Not because the end of the world would be announced, but because we no longer know how to envisage what is coming, how to make the world, build it and envisage it by finding ourselves around dynamics, ideas and wills. Purchasing power is important, but changing the dining room table has never led to changing the world.

Not knowing where we are or where to go, we turn in circles. There was a time when, for lack of being able to imagine anything else, people were indignant at what was going on: the streets were full of indignant people. In the name of what and for what, we did not know. But we were indignant. It was very conveniently a morality without morality, without imperative or priority, a call for justice without taking responsibility.

These days the streets are filled with angry men and women: at what? We know it vaguely; for what? We know it even more confusedly. Like indignation yesterday, anger today is pointless, intransitive. We are angry, and that’s it. In the name of everything and nothing. Of what we call “values” – recognition, purchasing power, benevolence, and why not resilience. Values ​​so general, so vague that they seem deprived of real content, incapable of giving life and shape to precise demands, to the imagination of alternative solutions, to the proposal of other possibilities.

We are angry but we have preferences – Pesquet, Soprano, Jean Reno…, around fifty. The French are vague at heart. This disease, initially diagnosed by Chateaubriand, gnaws at a soul “without aim and without object”, running on empty, rehashing its passions without transforming them into action. And “the more the peoples advance in civilization, the more this state of the vagueness of the passions increases”: we still have desires, but no more illusions. Life seems “disenchanted”: “One lives with a full heart in an empty world, and without having used anything, one is disillusioned with everything.”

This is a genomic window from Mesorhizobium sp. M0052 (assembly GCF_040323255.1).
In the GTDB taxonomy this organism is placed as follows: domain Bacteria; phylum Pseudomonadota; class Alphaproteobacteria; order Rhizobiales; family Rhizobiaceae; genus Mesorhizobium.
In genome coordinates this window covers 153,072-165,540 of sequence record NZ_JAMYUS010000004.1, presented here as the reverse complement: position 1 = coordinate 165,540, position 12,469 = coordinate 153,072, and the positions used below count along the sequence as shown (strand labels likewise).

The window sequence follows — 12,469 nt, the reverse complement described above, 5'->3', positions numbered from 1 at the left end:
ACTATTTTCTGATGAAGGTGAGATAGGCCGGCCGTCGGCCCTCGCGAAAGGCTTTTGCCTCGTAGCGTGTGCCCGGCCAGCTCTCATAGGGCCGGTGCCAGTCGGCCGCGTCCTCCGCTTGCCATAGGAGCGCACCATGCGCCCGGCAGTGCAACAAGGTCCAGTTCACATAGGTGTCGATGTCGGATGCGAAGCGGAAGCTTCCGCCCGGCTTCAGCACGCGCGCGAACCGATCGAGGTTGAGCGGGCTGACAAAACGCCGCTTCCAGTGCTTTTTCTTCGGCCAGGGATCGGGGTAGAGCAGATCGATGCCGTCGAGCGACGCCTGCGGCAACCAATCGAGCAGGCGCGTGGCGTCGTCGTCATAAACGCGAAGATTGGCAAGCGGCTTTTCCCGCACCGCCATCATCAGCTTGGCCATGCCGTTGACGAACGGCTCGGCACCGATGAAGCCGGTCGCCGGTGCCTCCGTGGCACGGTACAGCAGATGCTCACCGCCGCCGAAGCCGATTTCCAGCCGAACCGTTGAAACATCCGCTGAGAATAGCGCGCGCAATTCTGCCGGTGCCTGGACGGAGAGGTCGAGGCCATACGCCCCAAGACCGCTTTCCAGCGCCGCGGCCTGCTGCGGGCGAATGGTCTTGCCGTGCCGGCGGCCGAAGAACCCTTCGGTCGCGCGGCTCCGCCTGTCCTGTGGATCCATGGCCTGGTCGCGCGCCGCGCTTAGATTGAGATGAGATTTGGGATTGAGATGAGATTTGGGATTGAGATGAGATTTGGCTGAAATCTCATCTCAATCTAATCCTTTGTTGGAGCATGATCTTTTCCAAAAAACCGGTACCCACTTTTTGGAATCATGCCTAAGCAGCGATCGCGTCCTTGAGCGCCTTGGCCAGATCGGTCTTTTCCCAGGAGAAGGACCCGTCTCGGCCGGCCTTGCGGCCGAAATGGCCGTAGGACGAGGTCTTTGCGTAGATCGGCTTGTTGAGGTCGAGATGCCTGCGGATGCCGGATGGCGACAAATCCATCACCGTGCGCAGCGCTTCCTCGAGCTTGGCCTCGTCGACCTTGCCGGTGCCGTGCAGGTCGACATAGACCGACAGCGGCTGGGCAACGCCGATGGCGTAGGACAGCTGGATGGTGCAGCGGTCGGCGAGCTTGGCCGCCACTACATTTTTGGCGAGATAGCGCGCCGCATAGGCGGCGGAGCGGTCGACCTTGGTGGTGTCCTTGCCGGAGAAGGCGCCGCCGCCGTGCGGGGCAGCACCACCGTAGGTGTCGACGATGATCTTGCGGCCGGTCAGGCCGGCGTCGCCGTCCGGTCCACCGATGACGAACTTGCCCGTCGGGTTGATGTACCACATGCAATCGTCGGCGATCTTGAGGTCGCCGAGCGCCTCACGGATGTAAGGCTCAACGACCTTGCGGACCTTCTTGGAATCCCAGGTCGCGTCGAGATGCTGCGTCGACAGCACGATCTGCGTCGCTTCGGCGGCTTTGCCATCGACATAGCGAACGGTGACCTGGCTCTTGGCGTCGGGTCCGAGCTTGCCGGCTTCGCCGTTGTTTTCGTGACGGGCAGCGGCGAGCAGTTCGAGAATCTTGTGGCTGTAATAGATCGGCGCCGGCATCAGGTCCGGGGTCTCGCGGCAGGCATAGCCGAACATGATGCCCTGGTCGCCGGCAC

We don’t even have the strength to be cynical anymore, like in the 1980s – which J.-J. Goldman came to illuminate with his idealism again Jacques Brel. We don’t even have the snobbery to be skeptical anymore: we combine our anger all the time, “without purpose”. Not sure that in these soul-crushing times, we would have the guts to support a hero. Favorite personalities are enough for us.

As history returns, we French people give reason to this pitiless observation, formulated by the philosopher Hannah Arendt:

“Since the decline of their once glorious public domain, the French have become masters in the art of being happy amid the ‘little things’, between their four walls, between the bed and the cupboard, the armchair and the table, the dog, the cat and the flowerpot.”

History is knocking at our door, but we are content to cultivate tweeters and geraniums, anecdotes and futile polemics. Maybea sign will suffice one morning. A quiet and serene morning. But here it is: it’s written in our books, in Latin. And books, and Latin… It’s far, far away.